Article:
You can see birds of prey up close and enjoy decorating large trash barrels during the Waxahachie Chautauqua event taking place September 25, 2021 next to the Chautauqua Auditorium in Getzendaner Park.
The event begins at 8:00 a.m. when individuals and groups will decorate large, 55-gallon drums that the City of Waxahachie will place in parks and public spaces throughout the city. The drums and the painting supplies will be provided, and participants will bring their family-friendly ideas that they can express on the blank canvas of the steel barrel. Participants are also welcome to bring their own art supplies, but spray paint will not be allowed because of the drift hazard it presents. Participation is limited to the two dozen or so drums available on a first-come first-serve basis.
“The cans become a park property and will be distributed around the parks — if you go to Getzendaner Park, you’ll see the bunches of them there. You’ll see some out at the lake,” says Kirk Hunter, president of the Chautauqua Preservation Society which is hosting the event.
The trash can decoration is open to anyone, from children to adult, but Kirk says kids under 14 need to be accompanied by an adult. The art needs to be free from obscenities and civic-minded with no overt displays of religious themes or controversial content.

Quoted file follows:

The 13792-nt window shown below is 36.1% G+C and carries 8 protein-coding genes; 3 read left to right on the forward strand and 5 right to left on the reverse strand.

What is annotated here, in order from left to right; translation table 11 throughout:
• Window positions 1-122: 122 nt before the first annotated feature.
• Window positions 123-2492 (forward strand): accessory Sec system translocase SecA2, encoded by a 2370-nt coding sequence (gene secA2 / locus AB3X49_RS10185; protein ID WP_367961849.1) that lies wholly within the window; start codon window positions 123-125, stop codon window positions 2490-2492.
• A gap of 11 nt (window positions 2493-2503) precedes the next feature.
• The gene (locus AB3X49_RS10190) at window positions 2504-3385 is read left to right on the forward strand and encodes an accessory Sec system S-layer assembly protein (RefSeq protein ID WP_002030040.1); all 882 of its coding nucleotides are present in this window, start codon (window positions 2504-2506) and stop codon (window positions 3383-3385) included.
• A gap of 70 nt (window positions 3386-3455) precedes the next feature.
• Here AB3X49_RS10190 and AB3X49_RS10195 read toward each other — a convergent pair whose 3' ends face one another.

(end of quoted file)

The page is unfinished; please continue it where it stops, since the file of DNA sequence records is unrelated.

At 10:00 a.m., a crowd-favorite gets underway when the Last Chance Forever Bird Conservancy based in San Antonio will present a birds of prey show featuring eagles and hawks performing amazing feats of flight and offering viewers the chance to see beautiful, intelligent raptors up close.
Kirk says this is the 20th year that the birds of prey show will be presented since the annual Chautauqua event began in 2000 and that year after year, it draws a large crowd.
“It really is a spectacular presentation,” he says.
Admission to both the trash can art session and the birds of prey show are free.
The Chautauqua Preservation Society of Waxahachie is a 501(c)(3) non-profit organization that’s in charge of the preservation and use of the historic Chautauqua Auditorium located in the shaded 22-acre Getzendaner Memorial Park in Waxahachie.
Historically, the Chautauqua movement began in the U.S. in 1874 when religious leader John Hill Vincent founded an educational summer retreat on the shores of Lake Chautauqua in New York for the purpose of training church Sunday school teachers. The annual event grew into a cultural and educational movement that spread throughout the states and reached Texas in the late 1800s and Waxahachie by the early 1900s.
Back then in Waxahachie, event participants camped out in Getzendaner park and attended presentations at Chautauqua Auditorium. The annual event lasted for 31 years, making the local Chautauqua the longest running of all the locations. Waxahachie’s auditorium is the only remaining structure associated with the movement left in Texas.